From Liberty Street Economics:
U.S. involvement in what could be one of the world’s largest free trade agreements, the Trans-Pacific Partnership (TPP), has garnered a lot of attention, especially since the entry of Japan into negotiations last year. The proposed free trade agreement (FTA) encompasses twelve countries, which combined account for 45 percent of U.S. exports and 37 percent of U.S. imports. This broad coverage of U.S. trade seems to suggest large potential gains for the U.S. from the agreement. However, three quarters of this trade is already within the U.S. free trade agreement with Canada and Mexico (the North American Free Trade Agreement (NAFTA)), making the assessment of potential gains to the TPP less clear cut. In this post, we investigate some implications of TPP for U.S. international trade, with a focus on identifying areas with the greatest potential for liberalization and, hence, benefits to U.S. exporters and consumers.
We find that while the potential gain from tariff reduction on the typical U.S. export or import is small (that is, for the average trading relationship across all products and countries), potential gains for a small subset of products and partners may be quite large. We highlight the role of agricultural products and the inclusion of Japan under a potential TPP deal for their outsized potential benefits. We also note that the extent of agricultural liberalization in the United States and Japan is highly uncertain. Reduction of agricultural subsidies and tariffs in advanced economies is a politically charged issue, and one credited for multiple derailments of the World Trade Organization (WTO) Doha round of multilateral negotiations prior to the recent deal. Therefore, given the lopsided distribution of tariff barriers and the complex political economy of agricultural industries in the United States and Japan, the expected value of the deal for U.S. trade arising from lowering import tariffs is correspondingly uncertain.
The United States entered into negotiations to join the TPP in February 2008. Since then, Australia, Peru, Vietnam, Malaysia, Mexico, Canada, and Japan have also joined the negotiations, a series of over twenty official meetings through December 2013. The TPP focuses primarily on promoting trade and investment. However, there are also many other issues on the table beyond trade, such as intellectual property protection and investor-state dispute settlement, which could turn out to be stumbling blocks. Since the specifics of the TPP pertaining to these other issues are not yet widely known and nontariff barriers are so difficult to measure, our focus will be on the potential gains arising from tariff reductions.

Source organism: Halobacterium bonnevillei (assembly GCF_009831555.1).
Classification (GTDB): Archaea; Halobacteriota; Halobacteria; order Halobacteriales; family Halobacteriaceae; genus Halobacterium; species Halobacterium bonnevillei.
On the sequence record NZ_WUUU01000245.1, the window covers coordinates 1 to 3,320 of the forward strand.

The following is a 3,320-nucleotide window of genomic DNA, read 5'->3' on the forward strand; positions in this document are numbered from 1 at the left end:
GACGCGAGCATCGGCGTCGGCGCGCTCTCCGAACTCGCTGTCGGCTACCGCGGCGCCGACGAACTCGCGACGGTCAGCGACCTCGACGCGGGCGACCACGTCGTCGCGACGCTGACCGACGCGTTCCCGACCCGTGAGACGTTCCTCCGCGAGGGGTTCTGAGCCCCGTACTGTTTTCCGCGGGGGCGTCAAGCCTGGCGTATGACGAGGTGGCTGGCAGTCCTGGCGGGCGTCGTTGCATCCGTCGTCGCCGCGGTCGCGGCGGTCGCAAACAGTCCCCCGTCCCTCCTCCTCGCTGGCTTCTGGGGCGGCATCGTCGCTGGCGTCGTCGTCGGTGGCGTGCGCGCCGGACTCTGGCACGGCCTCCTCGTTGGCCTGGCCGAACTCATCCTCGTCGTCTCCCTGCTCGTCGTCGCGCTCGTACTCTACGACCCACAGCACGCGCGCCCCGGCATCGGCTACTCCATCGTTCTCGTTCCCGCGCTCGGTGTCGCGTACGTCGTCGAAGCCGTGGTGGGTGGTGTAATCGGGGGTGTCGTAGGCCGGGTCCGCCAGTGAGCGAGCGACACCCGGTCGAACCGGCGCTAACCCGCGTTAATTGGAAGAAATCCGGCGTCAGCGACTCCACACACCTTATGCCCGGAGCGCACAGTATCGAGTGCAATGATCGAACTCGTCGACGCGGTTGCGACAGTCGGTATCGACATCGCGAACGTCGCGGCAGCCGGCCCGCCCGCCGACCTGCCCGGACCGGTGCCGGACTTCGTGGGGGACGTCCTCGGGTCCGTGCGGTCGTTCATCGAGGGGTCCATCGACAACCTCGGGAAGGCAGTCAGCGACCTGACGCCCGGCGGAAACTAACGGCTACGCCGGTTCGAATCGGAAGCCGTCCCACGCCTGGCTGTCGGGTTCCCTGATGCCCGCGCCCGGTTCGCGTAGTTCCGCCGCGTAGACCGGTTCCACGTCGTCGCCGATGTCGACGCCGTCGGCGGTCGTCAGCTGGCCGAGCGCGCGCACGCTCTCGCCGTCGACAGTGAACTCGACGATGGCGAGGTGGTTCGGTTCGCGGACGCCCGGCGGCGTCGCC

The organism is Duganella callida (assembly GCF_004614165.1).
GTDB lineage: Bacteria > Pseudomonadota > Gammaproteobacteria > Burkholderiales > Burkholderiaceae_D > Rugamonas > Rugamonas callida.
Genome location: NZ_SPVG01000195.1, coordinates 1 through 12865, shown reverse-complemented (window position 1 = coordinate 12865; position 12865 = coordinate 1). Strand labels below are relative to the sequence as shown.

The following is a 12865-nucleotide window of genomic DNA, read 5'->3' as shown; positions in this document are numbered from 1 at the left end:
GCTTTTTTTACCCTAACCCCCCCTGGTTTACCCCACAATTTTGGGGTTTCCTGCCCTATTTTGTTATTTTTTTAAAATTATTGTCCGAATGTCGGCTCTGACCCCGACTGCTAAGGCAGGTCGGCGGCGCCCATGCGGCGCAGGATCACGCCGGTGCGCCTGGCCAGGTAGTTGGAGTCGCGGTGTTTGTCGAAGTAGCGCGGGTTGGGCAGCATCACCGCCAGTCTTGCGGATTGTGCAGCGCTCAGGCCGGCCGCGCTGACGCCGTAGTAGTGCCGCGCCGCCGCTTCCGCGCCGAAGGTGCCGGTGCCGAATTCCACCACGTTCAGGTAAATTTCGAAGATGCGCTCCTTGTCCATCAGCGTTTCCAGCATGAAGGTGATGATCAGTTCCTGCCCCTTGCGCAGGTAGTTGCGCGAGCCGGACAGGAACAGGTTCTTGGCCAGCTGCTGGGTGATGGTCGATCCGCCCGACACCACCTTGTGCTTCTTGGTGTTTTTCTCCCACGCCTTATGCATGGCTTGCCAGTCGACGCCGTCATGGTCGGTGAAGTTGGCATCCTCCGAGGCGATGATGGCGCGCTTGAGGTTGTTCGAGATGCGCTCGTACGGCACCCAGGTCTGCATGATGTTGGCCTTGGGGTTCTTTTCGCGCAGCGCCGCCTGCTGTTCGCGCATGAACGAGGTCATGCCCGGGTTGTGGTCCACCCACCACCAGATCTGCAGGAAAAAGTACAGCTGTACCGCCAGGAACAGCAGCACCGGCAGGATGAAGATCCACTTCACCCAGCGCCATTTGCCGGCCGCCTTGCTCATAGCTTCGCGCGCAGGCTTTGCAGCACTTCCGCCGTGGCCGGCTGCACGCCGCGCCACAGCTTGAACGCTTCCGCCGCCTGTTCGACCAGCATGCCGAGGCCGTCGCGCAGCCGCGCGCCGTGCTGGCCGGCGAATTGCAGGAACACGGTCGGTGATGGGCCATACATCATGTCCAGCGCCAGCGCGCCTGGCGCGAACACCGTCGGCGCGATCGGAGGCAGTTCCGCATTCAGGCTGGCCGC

At first glance, the TPP does not represent a substantial opportunity to increase U.S. market access abroad. As illustrated in the chart below, while the share of U.S. trade covered by TPP partners is large, at roughly 40 percent of both imports and exports in 2012, free trade agreements already in place with Canada, Mexico, Australia, Singapore, Chile, and Peru represent the vast majority of this share. Almost three quarters is already covered by NAFTA alone. Therefore, if the tariff levels negotiated under the TPP are more or less in line with those in place under NAFTA and other bilateral agreements, the scope for further tariff reduction to current U.S. export destinations is limited. One exception is Japan, which accounts for 4.5 percent of U.S. exports and which does not have a bilateral free trade agreement in place with the United States.